Technology is changing how buildings are designed and constructed. Developments such as Building Information Modelling (BIM) and digital twinning are helping to deliver low-carbon buildings that deliver high performance over the long term.
At Mitsubishi Electric, we believe the application of technology also enhances service and maintenance and helps facilities teams deliver high-performing buildings.
It costs more to fix an issue than it does to anticipate and prevent it happening
One important example of this is remote monitoring of buildings, which has become an increasingly common way to support facilities management.
Its growth in the property sector has been driven by more widely available internet-enabled sensors. Most leading manufacturers can provide equipment that is capable of internet connection.
Another important factor in remote monitoring has been the enhanced capability of computers to assess collected data quickly to produce actionable information. These sensors and connected equipment constantly monitor system performance.
Thousands of pieces of data are sent via the internet to monitoring centres that can almost immediately detect any deviation from required performance. This could include changes in indoor temperature; variation in chiller operation; a rise in CO2 levels in an office. These risks can be flagged and either corrected automatically or result in an engineer visit to correct the issue quickly.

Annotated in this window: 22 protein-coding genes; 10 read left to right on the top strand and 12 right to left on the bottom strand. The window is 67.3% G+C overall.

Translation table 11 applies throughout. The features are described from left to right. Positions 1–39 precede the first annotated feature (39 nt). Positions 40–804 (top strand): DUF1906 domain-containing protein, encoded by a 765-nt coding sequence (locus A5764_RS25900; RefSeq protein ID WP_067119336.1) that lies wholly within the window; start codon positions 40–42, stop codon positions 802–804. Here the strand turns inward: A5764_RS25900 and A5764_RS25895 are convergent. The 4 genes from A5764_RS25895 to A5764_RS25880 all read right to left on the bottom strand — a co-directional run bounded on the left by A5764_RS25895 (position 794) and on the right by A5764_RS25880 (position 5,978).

Mitsubishi Electric has its own remote monitoring system, MELCloud. This logs errors and offers support information. It can also provide live controls, scenes and weekly or seasonal timers from a single device or location. This is ideal for busy facilities teams as it can save hours of travel time as well as ensuring that critical systems such as air conditioning operate efficiently and effectively.
There are many benefits to remote monitoring.
A faulty chiller that is detected on a service visit, means that it could have been operating less than optimally for several months.
This is not only a performance issue. An undetected fault may also cause excess energy use and additional operating costs.
At worst, the chiller may break down, leaving a building with reduced cooling in summer months, for example, and requiring an unplanned repair or even replacement.
Technology is moving maintenance away from the days when it was purely reactive.
Fixing faults is a short-term approach: It costs more to fix an issue than it does to anticipate and prevent it happening.
With remote analytics and data that enables better decision-making, FM teams are now able to advance towards planned preventative maintenance (PPM).
Not only does this approach reduce equipment downtime, PPM also extends the lifetime of equipment such as chillers, making the most of the capital investment.
At Mitsubishi Electric, we see this as the future for service and maintenance so our dedicated team is focused on helping deliver the technology that puts the capability into the hands of facilities teams.
Graham Martin is Business Development Manager